A Travellerspoint blog

My favourite day so far!


Ponnani was our first stop today with Destin's and her friend Smitha. The first place we went was an advocate’s office where we interviewed a number of current and former representatives. After these interviews we had finally completed the categories of former and current representatives. We then caught another bus to the Ponnani Municipality. Here we interviewed the chairperson and stayed afterwards for coffee and biscuits. Our interviews also attracted a number of politicians, councillors and admin staff who were interested in finding out about us and our project. They took many pictures and videos, and one reporter filmed us for a local television channel.

Following this we went to the local court. The building was very old and run down. It was built by the British and this was noticeable from the architecture. Here we met a number of advocates, magistrates and interviewed three family members. We also spoke to a judge and one issue he raised to do with women in politics, which I agree with, is that education is the key; without being educated women will not be able to progress to higher levels in politics.

Two of the male advocates we met were called Sameer and Nikhil. They are the funniest Indians I’ve met so far. We sat chatting to them for a while and then they drove us to a nearby restaurant for lunch – singing and giving 'high-fives’ the whole way! After dinner we went to a very small place where classes for a form of marshal arts called kalari are held. There were around 20 male and female, young and old there and they showed us a variety of moves with and without weapons! It was amazing they were all so flexible, fast and strong, yet delicate at the same time. We also had the chance to participate and were taught some moves to use if we are attacked – although I still think I’d be pretty hopeless if someone were to attack me!


Next we went back to the court and saw the end of a court case where Destin’s friend Sujeer, who is an advocate, was representing one of his clients and the case was in English. Once this was over we interviewed a senior advocate, he was a very highly educated man who has a positively strong opinion towards women’s empowerment. I found him to be a very wise and inspirational man. He is however one of the few participants who has been of the view that the reservation is not empowering women. I completely agree. Many women are only entering into politics because of the new 50% reservation law; in order to be empowered they need to have a presence in politics without the help from this legislation. Although this is a starting point, hopefully in the future it can be taken away and women will still have a prominent role in politics without relying on the act. We have now completed all 100 interviews!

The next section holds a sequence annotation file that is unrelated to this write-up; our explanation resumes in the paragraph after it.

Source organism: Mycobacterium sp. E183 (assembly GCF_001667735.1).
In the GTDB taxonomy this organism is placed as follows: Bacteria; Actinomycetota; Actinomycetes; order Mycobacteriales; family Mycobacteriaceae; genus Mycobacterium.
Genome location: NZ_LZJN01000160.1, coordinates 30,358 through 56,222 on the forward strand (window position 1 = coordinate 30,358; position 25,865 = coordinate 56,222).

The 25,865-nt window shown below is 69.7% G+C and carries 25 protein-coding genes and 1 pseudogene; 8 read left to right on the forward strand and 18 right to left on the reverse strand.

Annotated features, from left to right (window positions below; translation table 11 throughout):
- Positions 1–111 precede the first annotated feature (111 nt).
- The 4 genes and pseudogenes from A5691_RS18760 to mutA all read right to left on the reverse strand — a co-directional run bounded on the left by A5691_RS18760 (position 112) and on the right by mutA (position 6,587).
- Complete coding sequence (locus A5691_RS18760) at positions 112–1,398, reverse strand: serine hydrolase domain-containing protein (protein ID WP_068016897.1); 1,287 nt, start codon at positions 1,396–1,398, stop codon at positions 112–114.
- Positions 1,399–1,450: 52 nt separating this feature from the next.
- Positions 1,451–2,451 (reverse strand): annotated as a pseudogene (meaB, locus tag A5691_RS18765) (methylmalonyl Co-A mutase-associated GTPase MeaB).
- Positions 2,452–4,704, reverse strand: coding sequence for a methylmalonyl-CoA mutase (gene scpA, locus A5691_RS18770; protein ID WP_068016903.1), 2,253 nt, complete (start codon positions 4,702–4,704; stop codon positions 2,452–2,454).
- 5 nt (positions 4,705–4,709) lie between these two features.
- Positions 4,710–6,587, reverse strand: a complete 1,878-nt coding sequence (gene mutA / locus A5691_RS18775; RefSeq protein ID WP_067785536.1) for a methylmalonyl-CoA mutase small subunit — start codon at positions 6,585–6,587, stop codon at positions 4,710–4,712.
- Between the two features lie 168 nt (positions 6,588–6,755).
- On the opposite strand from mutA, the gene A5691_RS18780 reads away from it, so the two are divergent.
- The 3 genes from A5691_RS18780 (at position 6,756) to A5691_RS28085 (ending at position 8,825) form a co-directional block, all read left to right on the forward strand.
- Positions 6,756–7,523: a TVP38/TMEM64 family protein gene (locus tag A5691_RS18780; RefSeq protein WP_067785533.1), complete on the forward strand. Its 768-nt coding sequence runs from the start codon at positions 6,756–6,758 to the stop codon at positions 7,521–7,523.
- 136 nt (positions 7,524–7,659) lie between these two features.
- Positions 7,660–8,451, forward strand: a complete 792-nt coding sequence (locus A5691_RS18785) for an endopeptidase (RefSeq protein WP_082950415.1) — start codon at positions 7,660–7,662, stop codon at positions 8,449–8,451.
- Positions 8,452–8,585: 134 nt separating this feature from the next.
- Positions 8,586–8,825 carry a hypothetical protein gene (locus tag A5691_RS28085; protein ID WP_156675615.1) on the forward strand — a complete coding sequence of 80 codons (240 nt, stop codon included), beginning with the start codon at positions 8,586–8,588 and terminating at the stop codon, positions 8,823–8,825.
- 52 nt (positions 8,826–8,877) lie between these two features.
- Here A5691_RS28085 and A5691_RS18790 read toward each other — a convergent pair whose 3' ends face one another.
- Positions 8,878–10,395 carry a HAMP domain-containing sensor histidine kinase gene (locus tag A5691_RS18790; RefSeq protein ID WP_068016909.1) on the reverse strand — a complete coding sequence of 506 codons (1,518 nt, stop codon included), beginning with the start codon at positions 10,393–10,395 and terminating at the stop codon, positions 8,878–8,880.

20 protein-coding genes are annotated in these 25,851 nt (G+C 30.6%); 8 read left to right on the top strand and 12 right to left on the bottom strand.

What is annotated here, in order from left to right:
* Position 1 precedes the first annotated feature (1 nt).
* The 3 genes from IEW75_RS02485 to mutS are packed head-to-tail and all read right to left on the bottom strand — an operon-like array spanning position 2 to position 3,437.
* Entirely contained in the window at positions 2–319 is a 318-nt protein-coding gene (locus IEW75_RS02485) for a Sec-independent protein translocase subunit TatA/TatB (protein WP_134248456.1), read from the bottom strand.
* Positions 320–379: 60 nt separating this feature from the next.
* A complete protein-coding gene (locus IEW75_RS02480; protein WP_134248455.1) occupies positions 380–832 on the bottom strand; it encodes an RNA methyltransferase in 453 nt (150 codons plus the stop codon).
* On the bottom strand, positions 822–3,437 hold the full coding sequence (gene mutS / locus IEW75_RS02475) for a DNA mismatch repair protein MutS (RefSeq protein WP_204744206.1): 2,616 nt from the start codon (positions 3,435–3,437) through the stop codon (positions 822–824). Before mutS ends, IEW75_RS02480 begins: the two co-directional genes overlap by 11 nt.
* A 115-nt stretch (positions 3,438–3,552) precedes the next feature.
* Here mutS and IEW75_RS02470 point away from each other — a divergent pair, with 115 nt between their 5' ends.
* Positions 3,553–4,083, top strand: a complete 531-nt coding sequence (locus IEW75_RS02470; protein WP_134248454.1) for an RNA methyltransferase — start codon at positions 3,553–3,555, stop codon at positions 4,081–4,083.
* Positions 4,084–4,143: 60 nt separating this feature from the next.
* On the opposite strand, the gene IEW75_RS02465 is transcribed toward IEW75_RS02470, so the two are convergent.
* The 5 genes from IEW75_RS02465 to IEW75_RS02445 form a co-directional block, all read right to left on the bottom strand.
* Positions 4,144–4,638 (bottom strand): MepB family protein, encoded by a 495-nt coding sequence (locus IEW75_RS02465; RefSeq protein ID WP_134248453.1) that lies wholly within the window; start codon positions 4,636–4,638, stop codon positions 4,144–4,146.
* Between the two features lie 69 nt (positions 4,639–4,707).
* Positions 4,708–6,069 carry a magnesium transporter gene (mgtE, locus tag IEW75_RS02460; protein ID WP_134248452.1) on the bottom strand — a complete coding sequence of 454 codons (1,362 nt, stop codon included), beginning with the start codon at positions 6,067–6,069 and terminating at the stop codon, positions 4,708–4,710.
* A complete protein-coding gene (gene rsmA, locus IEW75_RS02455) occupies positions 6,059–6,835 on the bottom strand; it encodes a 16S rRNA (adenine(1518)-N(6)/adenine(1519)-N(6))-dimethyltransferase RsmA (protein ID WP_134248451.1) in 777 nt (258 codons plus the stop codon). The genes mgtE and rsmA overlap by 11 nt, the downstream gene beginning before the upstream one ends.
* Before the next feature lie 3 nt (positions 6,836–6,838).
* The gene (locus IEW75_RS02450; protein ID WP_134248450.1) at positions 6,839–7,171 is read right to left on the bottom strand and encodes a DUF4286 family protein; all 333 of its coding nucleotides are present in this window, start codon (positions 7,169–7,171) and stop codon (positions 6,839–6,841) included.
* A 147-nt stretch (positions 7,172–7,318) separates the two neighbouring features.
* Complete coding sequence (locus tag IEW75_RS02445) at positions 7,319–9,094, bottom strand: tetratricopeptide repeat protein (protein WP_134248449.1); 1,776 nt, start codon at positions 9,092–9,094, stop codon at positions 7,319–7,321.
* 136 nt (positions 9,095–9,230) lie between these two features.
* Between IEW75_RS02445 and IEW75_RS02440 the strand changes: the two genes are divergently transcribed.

Following this we went to the backwaters - Ponnani Pallikadavu. By this time it was too late to go on a boat trip. The waters were beautiful though and it was a really relaxing place. There were many local Indians sitting around taking in the wonderful views of the sunset across the water.


To get here we had to walk through a small poor village with were lots of children playing in the street. On the way back we visited a communal Muslim house which had twenty family members living in it. The house wasn’t very large or clean but the people were all really friendly, talkative and happy. It was interesting to see how they live and that even though they may not live in the best conditions, they still maintain a positive outlook.

Today was a really insightful day, one of my favourite days so far! I’m grateful that I’ve had the chance to experience everyday life in India from within different communities and meet such a diverse range of people, even in one day! I really appreciate getting to visit places normal tourists wouldn’t see. I have George, Destin and her advocate friends to thank for this :)

Posted by laurandtheworld 09:57 Archived in India

Email this entryFacebookStumbleUpon

Table of contents

Be the first to comment on this entry.

Comments on this blog entry are now closed to non-Travellerspoint members. You can still leave a comment if you are a member of Travellerspoint.

Enter your Travellerspoint login details below

( What's this? )

If you aren't a member of Travellerspoint yet, you can join for free.

Join Travellerspoint